Extrahepatic complement biosynthesis: where, when and why?

Extrahepatic complement biosynthesis: where, when and why? B. P. MORGAN & P. GASQUE Department of Medical Biochemistry, University of Wales College of Medicine, Cardiff, UK (Accepted for publication 2 September 1996) INTRODUCTION The complement (C) system is a key component of innate immunity, playing a central role in defence against microorganisms and in the processing of immune complexes. It is also a powerful drive to inflammation and can, if unregulated, cause pathology. The last few years have seen a gradual realization that these events occur not only in the plasma, with its abundance of C proteins, but also in the tissues, where plasma C may penetrate poorly or not at all. The need for a functioning C system at these tissue sites must be met, either by increased influx of plasma C or by local synthesis. The purpose of this brief review is to summarize the evidence that C synthesis occurs at tissue sites and to advance the concept, suggested by studies in a variety of tissues, that local production of C is important in tissue homeostasis and immune defence. SOURCES OF PLASMA C Components of the classical (C1, C4, C2, C3), alternative (factor B, factor D, properdin, C3) and terminal (C5, C6, C7, C8 http://www.deepdyve.com/assets/images/DeepDyve-Logo-lg.png Clinical & Experimental Immunology Wiley

Extrahepatic complement biosynthesis: where, when and why?

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Publisher
Wiley
Copyright
Blackwell Science Ltd, Oxford
ISSN
0009-9104
eISSN
1365-2249
D.O.I.
10.1046/j.1365-2249.1997.d01-890.x
Publisher site
See Article on Publisher Site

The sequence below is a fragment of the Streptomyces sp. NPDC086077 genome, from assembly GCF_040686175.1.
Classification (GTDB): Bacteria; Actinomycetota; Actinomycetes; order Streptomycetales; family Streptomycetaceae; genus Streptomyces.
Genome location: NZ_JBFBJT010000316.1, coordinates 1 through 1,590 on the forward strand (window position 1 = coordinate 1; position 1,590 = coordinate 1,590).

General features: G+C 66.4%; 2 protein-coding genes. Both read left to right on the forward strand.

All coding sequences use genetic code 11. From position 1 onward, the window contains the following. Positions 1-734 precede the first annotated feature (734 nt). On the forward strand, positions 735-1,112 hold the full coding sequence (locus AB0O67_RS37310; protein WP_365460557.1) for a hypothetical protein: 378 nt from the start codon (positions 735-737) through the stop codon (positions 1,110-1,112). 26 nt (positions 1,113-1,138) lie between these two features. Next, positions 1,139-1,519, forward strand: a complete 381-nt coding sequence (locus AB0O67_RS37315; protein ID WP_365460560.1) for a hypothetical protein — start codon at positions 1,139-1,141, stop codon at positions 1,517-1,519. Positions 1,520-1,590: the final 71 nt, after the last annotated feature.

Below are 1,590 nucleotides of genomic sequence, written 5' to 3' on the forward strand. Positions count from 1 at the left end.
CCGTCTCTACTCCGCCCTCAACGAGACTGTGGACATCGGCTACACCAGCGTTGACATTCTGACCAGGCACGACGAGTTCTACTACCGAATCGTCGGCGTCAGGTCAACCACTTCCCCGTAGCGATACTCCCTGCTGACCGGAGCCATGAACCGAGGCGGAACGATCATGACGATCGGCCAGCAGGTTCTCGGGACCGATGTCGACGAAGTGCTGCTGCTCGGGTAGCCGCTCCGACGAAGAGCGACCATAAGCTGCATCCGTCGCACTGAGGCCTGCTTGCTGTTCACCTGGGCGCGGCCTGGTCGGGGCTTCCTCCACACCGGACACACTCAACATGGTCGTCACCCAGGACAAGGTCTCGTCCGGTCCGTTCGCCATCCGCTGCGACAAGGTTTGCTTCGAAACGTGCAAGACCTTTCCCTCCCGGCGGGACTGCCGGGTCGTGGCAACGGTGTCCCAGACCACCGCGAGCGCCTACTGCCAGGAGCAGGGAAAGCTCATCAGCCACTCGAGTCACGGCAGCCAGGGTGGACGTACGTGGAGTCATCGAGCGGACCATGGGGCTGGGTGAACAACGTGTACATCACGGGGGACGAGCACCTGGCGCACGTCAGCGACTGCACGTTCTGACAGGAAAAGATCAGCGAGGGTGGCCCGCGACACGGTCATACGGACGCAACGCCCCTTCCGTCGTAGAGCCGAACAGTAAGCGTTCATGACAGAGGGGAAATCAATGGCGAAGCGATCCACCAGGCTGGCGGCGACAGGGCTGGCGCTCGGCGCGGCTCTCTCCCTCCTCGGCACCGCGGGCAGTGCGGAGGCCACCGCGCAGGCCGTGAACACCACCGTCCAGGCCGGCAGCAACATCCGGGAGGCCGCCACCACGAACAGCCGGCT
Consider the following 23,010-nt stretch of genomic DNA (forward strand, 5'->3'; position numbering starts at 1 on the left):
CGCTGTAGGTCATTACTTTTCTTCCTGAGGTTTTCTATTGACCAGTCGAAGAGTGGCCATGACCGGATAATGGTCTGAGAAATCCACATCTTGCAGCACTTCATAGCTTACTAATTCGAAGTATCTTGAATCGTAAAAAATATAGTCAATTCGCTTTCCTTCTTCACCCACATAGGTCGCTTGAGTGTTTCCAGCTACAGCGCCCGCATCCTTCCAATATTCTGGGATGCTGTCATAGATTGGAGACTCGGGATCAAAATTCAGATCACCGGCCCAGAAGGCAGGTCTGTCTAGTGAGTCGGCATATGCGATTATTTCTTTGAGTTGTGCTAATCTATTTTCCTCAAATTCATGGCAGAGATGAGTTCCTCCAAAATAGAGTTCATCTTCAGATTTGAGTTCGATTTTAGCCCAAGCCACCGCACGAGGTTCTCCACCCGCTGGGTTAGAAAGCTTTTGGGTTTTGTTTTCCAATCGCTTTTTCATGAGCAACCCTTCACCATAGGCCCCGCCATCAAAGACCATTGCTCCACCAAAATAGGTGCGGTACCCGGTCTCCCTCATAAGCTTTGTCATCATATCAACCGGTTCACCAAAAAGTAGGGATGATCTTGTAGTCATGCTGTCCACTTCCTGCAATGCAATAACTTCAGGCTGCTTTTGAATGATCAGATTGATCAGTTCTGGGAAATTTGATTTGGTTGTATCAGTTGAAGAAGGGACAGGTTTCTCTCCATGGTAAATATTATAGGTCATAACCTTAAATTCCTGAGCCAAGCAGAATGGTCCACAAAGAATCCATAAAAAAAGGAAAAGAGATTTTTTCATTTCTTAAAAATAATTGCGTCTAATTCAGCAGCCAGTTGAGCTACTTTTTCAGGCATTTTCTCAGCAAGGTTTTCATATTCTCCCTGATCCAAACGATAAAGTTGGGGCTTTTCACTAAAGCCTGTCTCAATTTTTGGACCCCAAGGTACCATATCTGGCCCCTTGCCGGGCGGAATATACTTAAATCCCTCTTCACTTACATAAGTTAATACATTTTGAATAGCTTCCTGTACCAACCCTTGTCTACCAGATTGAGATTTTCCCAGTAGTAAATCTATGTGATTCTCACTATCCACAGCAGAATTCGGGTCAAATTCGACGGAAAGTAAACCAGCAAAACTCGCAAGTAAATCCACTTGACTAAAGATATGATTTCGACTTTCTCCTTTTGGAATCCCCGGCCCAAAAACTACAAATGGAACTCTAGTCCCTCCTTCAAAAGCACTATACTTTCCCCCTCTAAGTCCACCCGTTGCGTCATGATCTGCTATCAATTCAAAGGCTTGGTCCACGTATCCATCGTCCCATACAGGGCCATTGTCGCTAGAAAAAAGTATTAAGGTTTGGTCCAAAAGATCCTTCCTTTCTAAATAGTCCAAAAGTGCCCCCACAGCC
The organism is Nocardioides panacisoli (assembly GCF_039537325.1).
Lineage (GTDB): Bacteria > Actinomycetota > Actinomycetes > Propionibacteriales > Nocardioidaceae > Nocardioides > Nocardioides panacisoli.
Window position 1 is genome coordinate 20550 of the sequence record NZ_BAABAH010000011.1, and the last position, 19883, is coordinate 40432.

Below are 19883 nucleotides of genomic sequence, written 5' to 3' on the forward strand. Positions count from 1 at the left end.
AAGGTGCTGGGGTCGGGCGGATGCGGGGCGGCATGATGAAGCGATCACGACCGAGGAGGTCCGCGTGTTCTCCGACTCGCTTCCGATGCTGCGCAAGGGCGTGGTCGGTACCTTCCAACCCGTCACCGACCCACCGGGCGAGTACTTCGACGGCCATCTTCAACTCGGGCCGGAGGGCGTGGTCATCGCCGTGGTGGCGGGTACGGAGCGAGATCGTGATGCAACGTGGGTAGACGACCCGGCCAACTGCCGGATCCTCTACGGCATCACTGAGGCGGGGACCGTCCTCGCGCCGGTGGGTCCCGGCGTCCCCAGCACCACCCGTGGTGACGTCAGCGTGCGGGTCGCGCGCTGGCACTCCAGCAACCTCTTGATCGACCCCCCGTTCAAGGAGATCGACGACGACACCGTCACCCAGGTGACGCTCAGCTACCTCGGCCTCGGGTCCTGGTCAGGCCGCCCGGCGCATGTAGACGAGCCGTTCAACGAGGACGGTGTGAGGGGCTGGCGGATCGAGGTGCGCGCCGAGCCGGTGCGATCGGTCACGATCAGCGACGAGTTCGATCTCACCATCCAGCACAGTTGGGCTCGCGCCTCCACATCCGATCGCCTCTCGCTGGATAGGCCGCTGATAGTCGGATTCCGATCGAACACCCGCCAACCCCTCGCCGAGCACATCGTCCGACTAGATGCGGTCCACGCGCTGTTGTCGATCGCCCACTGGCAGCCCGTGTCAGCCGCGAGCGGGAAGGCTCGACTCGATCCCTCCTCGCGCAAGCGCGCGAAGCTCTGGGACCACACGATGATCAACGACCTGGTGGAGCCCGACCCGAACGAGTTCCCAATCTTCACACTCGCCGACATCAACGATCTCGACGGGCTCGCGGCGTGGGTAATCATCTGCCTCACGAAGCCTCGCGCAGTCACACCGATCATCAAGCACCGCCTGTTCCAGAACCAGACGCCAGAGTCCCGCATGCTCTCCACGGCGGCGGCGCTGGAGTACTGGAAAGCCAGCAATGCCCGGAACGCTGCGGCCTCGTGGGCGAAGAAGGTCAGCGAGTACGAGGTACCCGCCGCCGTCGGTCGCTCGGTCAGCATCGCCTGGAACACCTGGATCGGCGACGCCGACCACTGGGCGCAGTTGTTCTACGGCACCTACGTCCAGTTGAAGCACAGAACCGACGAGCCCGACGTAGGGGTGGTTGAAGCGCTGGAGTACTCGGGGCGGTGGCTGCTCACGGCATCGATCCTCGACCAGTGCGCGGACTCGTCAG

Abstract

B. P. MORGAN & P. GASQUE Department of Medical Biochemistry, University of Wales College of Medicine, Cardiff, UK (Accepted for publication 2 September 1996) INTRODUCTION The complement (C) system is a key component of innate immunity, playing a central role in defence against microorganisms and in the processing of immune complexes. It is also a powerful drive to inflammation and can, if unregulated, cause pathology. The last few years have seen a gradual realization that these events occur not only in the plasma, with its abundance of C proteins, but also in the tissues, where plasma C may penetrate poorly or not at all. The need for a functioning C system at these tissue sites must be met, either by increased influx of plasma C or by local synthesis. The purpose of this brief review is to summarize the evidence that C synthesis occurs at tissue sites and to advance the concept, suggested by studies in a variety of tissues, that local production of C is important in tissue homeostasis and immune defence. SOURCES OF PLASMA C Components of the classical (C1, C4, C2, C3), alternative (factor B, factor D, properdin, C3) and terminal (C5, C6, C7, C8

Journal

Clinical & Experimental ImmunologyWiley

Published: Jan 1, 1997

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